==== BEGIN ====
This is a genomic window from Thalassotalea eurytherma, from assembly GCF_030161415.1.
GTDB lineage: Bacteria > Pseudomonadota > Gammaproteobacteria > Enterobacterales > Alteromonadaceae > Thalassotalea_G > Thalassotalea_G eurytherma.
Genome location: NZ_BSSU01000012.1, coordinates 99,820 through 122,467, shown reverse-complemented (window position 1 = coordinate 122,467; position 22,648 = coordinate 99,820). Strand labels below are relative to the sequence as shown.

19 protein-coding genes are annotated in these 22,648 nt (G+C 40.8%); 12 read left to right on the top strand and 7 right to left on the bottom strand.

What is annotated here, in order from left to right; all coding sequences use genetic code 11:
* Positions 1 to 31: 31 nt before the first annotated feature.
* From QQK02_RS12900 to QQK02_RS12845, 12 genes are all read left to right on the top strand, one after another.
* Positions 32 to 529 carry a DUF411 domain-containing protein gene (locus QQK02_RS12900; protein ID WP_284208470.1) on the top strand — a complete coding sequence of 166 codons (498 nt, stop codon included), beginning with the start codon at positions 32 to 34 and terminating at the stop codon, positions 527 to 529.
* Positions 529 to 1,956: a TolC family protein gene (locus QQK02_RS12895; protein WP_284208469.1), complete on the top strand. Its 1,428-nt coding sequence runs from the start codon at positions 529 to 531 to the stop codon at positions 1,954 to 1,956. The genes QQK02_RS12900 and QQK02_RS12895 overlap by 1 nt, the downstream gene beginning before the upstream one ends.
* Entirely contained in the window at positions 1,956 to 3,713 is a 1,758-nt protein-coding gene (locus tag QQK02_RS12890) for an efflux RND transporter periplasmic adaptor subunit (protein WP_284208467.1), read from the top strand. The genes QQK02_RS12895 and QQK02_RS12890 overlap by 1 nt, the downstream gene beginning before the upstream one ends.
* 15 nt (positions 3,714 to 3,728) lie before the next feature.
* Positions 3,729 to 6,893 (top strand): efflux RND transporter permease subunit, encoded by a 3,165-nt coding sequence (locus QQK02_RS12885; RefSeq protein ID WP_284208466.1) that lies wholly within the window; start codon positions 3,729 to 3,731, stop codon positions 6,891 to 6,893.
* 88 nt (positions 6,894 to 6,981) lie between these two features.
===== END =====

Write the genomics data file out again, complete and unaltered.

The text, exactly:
This is a genomic window from Thalassotalea eurytherma, from assembly GCF_030161415.1.
GTDB lineage: Bacteria > Pseudomonadota > Gammaproteobacteria > Enterobacterales > Alteromonadaceae > Thalassotalea_G > Thalassotalea_G eurytherma.
Genome location: NZ_BSSU01000012.1, coordinates 99,820 through 122,467, shown reverse-complemented (window position 1 = coordinate 122,467; position 22,648 = coordinate 99,820). Strand labels below are relative to the sequence as shown.

19 protein-coding genes are annotated in these 22,648 nt (G+C 40.8%); 12 read left to right on the top strand and 7 right to left on the bottom strand.

What is annotated here, in order from left to right; all coding sequences use genetic code 11:
* Positions 1 to 31: 31 nt before the first annotated feature.
* From QQK02_RS12900 to QQK02_RS12845, 12 genes are all read left to right on the top strand, one after another.
* Positions 32 to 529 carry a DUF411 domain-containing protein gene (locus QQK02_RS12900; protein ID WP_284208470.1) on the top strand — a complete coding sequence of 166 codons (498 nt, stop codon included), beginning with the start codon at positions 32 to 34 and terminating at the stop codon, positions 527 to 529.
* Positions 529 to 1,956: a TolC family protein gene (locus QQK02_RS12895; protein WP_284208469.1), complete on the top strand. Its 1,428-nt coding sequence runs from the start codon at positions 529 to 531 to the stop codon at positions 1,954 to 1,956. The genes QQK02_RS12900 and QQK02_RS12895 overlap by 1 nt, the downstream gene beginning before the upstream one ends.
* Entirely contained in the window at positions 1,956 to 3,713 is a 1,758-nt protein-coding gene (locus tag QQK02_RS12890) for an efflux RND transporter periplasmic adaptor subunit (protein WP_284208467.1), read from the top strand. The genes QQK02_RS12895 and QQK02_RS12890 overlap by 1 nt, the downstream gene beginning before the upstream one ends.
* 15 nt (positions 3,714 to 3,728) lie before the next feature.
* Positions 3,729 to 6,893 (top strand): efflux RND transporter permease subunit, encoded by a 3,165-nt coding sequence (locus QQK02_RS12885; RefSeq protein ID WP_284208466.1) that lies wholly within the window; start codon positions 3,729 to 3,731, stop codon positions 6,891 to 6,893.
* 88 nt (positions 6,894 to 6,981) lie between these two features.